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No one plans on getting into a car accident, being injured or causing property damage. Yet, it can happen to even the most careful drivers. After you receive medical attention, you decide to pursue a claim against the other driver. At this point, you need to begin gathering evidence.

Evidence for Serious Collisions

broken car windshieldWith some fender-benders, the claim is cut-and-dry: The other driver was clearly at fault and you’ll receive compensation to repair your vehicle. However, there’s less clarity with more severe accidents. As a result, your insurance carrier may say you’re partially responsible for the accident and your injuries get played down or attributed to a pre-existing condition.

With these claims, the burden of proof falls on you – especially if the claim goes to court. How can gathering evidence help with your case?

  • Pictures, medical bills and witness statements help support your version of events. The driver who hit you may have a totally different story that contradicts your own.
  • Evidence related to your condition supports claims involving your injury and any lost wages. Specifically, this information proves your condition was not pre-existing and has affected your ability to continue working.
  • Physical evidence (i.e. taking pictures of the scene) helps support your claim that the other driver was behaving in a reckless, negligent manner and their actions are directly responsible for the accident and your injuries.
  • During your case, the defendant will bring in experts to challenge your claims. Evidence is essential for showing the defendant’s points don’t hold any weight.

To prepare for these instances, how should you approach gathering evidence?

Support Your Claims with Photos

You can have your own story, but does the scene of the accident back up this version of events? If it’s possible, use a camera to capture:

  • The scene of the accident close up and from far away.
  • Any skid marks on the road.
  • Your injuries, before you received medical attention.
  • Your clothing, if you bled or the force of the accident tore through it.
  • The intersection, including any traffic control signals and signs and how they were functioning on that day.
  • Road conditions, such as fallen trees, potholes or debris.
  • Weather conditions that may have contributed to the accident, including snow and ice or mud.
  • The other driver’s perspective, especially if he or she alleges you weren’t visible or “came out of nowhere”.
  • The damage your vehicle sustained close up and from far away. These shots assist with repairs and can help determine the speeds at which the vehicles were traveling, how the accident occurred and if your injuries correspond with the accident’s severity.

Witnesses, Contact Information & Statements

Never let the other driver leave the scene without getting his or her contact information. By default, this should include a name, phone number, address and driver’s license. Some drivers claim to not have their license on them; in these instances, request their car registration or insurance card. Additionally, determine if the individual was driving on behalf of a business. If so, be sure to get the employer’s name and contact information.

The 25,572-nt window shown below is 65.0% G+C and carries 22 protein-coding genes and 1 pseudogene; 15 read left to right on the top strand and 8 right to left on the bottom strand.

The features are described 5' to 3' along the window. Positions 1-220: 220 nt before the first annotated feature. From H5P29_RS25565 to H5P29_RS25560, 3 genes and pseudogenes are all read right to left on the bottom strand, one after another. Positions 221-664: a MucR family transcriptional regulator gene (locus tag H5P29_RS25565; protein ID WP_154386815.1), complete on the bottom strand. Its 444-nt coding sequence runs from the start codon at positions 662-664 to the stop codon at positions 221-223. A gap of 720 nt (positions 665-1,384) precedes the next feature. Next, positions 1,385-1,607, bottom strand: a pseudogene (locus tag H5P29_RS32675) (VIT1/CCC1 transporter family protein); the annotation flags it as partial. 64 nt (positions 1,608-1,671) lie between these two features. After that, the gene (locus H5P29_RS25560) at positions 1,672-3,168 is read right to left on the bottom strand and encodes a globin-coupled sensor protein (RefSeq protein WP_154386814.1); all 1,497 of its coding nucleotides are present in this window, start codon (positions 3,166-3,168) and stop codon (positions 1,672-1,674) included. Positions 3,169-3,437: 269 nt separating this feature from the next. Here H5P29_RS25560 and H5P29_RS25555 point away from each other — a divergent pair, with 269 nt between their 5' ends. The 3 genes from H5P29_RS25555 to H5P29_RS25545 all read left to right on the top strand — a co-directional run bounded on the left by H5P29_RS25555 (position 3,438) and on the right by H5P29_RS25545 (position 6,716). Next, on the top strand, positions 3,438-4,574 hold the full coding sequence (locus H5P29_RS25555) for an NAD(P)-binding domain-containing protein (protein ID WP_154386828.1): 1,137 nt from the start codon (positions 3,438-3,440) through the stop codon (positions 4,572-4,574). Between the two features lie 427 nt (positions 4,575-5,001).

If a hit and run occurs, try to make out the license plate number before calling the police.

When your accident took place, it’s likely that at least one person witnessed all or part of the accident. At this point, anticipate any future statements they could make in your case by asking for their contact information and any photos or video taken at the scene.

Police Report and Records

When the police arrive at the scene of the accident, they begin gathering information for an official report. This report is public record in all states, so you have the right to obtain a copy from the police station. For your case, this document includes the officer’s conclusion about who was at fault, as well as information about the cars and any damaged property.

As soon as you can, put together your own version of events so you have a clear stance on what occurred at the accident site. With as much detail as you can remember, assemble a timeline of:

  • What happened before the accident
  • The accident itself
  • What occurred after the accident

Keep Detailed Records

What treatments, one-time or ongoing, did you receive after the accident? What repairs were made to your vehicle? As your claim unfolds, always keep records and receipts related to:

  • Repairs made to your car, including improvements made before the accident and any service directly related to the accident.
  • Any car rental records.
  • All hospital visits immediately following the accident and any return visits. During these visits, inform your doctors you were involved in a car accident. List which doctor your saw, the treatment obtained and how much you paid out of pocket for the visit. After your treatment is complete, request a copy of your medical records from your doctor.
  • Medications and medical equipment related to your injury.
  • Any receipts for travel expenses related to medical appointments.
  • Time off from work, including paperwork from your employer about missed days and pay stubs showing decreased earnings.
  • Any statements from your health insurance carrier indicating the full cost for all doctor’s visits, medical treatments like X-rays and MRIs and medications.

After a car accident, you may be facing a long and difficult road ahead. Gathering as much evidence as you can only helps your claim. If you’ve been dealing with an insurance carrier that plays down your injuries or places all the blame on you, get Trantolo & Trantolo involved. To speak with one of our motor vehicle accident attorneys, give us a call today.